Pelosi: Everything In $3 Trillion Bill Is Coronavirus-Centric, "Deadly" To Use It For Any Other Purpose | Video | RealClearPolitics

Pelosi: Everything In $3 Trillion Bill Is Coronavirus-Centric, "Deadly" To Use It For Any Other Purpose


House Speaker Nancy Pelosi told CNN's Jake Tapper on Tuesday that everything in the new $3 trillion COVID-19 relief proposal is coronavirus-centric and also in a "timely way that relates to the virus." Pelosi said, "it would be an endless amount of money if we put our wish list for the future in there."

JAKE TAPPER, CNN HOST:  Bipartisan frustration and outrage expressed on the Senate side of Capitol Hill today about the availability and capacity for widespread testing here in the United States. This comes after President Trump declared yesterday that the U.S. has prevailed on testing. 
Joining me now is the top Democrat in the House of Representatives, House Speaker Nancy Pelosi.
Madam Speaker, thanks so much for joining us. 
I know you have unveiled a $3 trillion relief bill that would include billions for testing. Were you satisfied by the administration's pledge this morning of 40 to 50 million tests a month, if necessary, by September?
REP. NANCY PELOSI (D-CA):  No. You have to do much more than that. And I think that they know that.
They -- it has to be at least double that, maybe 2.5 times that. And the sooner we do it, the better. It is a decision to open up the economy, testing, tracing, treatment, isolation if necessary.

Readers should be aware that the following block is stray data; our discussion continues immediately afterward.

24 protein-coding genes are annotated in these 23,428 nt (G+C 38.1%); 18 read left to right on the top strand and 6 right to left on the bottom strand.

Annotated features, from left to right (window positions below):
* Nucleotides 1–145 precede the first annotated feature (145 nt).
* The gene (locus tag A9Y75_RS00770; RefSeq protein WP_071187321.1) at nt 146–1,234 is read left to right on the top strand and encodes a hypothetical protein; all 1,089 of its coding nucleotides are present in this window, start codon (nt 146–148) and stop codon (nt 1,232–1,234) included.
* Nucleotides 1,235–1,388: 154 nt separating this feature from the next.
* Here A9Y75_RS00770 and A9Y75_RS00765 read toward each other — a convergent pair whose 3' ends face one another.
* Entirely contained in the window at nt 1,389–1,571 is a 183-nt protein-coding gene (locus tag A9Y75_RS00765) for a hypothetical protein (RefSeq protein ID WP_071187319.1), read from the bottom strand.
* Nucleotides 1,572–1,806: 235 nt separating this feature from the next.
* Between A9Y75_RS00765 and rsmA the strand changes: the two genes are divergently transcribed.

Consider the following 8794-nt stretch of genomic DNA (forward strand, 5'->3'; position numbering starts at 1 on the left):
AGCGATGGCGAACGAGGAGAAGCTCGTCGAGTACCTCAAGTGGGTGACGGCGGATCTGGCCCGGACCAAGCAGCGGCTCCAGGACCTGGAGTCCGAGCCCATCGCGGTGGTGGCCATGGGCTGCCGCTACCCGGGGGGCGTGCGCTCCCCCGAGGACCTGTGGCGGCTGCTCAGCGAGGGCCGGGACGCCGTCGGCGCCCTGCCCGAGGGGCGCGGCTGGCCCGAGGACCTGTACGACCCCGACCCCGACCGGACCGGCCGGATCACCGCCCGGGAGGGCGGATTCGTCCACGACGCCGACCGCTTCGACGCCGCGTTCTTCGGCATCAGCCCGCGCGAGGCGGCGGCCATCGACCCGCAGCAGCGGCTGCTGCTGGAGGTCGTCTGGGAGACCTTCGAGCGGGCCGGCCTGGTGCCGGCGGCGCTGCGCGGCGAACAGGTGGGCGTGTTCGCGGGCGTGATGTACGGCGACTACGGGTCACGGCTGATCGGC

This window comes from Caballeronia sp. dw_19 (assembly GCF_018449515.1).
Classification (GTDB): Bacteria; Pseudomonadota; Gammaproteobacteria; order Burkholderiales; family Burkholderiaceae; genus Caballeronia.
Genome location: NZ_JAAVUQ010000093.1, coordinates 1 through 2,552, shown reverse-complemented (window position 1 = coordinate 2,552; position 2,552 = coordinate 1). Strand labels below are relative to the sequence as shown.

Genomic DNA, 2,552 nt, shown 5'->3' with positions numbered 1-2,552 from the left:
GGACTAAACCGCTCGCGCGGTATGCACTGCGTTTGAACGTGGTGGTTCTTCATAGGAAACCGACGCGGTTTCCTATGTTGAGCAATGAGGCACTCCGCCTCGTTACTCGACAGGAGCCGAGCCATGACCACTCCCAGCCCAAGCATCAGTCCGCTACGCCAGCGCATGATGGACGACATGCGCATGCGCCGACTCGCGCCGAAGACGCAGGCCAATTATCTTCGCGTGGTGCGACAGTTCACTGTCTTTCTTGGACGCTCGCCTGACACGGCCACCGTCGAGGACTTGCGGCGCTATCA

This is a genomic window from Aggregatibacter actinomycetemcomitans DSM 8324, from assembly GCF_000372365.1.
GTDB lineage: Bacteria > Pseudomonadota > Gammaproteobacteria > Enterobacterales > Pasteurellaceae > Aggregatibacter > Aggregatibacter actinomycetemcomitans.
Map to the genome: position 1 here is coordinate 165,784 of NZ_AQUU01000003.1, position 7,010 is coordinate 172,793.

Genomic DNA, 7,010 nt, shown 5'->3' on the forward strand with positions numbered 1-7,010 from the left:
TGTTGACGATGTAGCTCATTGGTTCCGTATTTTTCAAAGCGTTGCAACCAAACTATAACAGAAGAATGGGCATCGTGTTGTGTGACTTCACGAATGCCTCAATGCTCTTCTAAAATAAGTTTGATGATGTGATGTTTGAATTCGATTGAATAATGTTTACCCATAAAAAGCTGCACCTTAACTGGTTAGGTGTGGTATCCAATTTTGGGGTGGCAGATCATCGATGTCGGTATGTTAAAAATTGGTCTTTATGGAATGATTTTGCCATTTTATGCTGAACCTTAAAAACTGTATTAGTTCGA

And to do that, we have to make a commitment to do it, as we do in our bill. 
When you hear the Senate hearing today, testing, testing, testing, and as the distinguished Democratic -- top Democrat on the committee, Senator Murray, said, you have to have a detailed plan. You have to have a definite plan on how to get this done.
We have put that forth in our bill with the -- with everything that goes with it, and with the ethic, value that it's going to be there for everyone, not only the testing, the tracing, and the treatment, but also whatever vaccine or therapies God sends us and science produces, that they will be accessible to everyone in our country as well.
TAPPER:  Right. 
So, let's talk about this bill. Your Republican counterpart, Minority Leader Kevin McCarthy, called it a liberal wish list of a bunch of items that you wanted to have passed even before the coronavirus pandemic happened. 
What's your response to that? 
PELOSI:  Well... 
TAPPER:  I mean, is this very specifically coronavirus-focused –
TAPPER:  --  or are there things in here that have nothing to do with it? 
PELOSI:  He knows that that’s -- what he said isn't so.
But, putting that aside -- I can't be bothered about what others say. 
What I'm concerned -- what I'm proud of is what we are doing. And the fact is that, in all four of the bills that have passed before, they have all been bipartisan. And we have all in our caucus have agreed that everything is coronavirus-centric and also in a timely way that relates to the virus. 
It's too deadly to our lives, to our livelihood, to our democracy for us to use it for any other purpose. So, the money for state and local is to allay the cost of the -- defray the cost of the outlays they have made for coronavirus and the revenue lost because of the coronavirus, testing, testing. 
The three pillars, honor our heroes by supporting our state and local entities, so that they don't lose their jobs, these heroes don't lose their jobs, open up government by testing, tracing, treatment, et cetera. And the third is putting money in the pockets of the American people, all of it timed and centric to the coronavirus.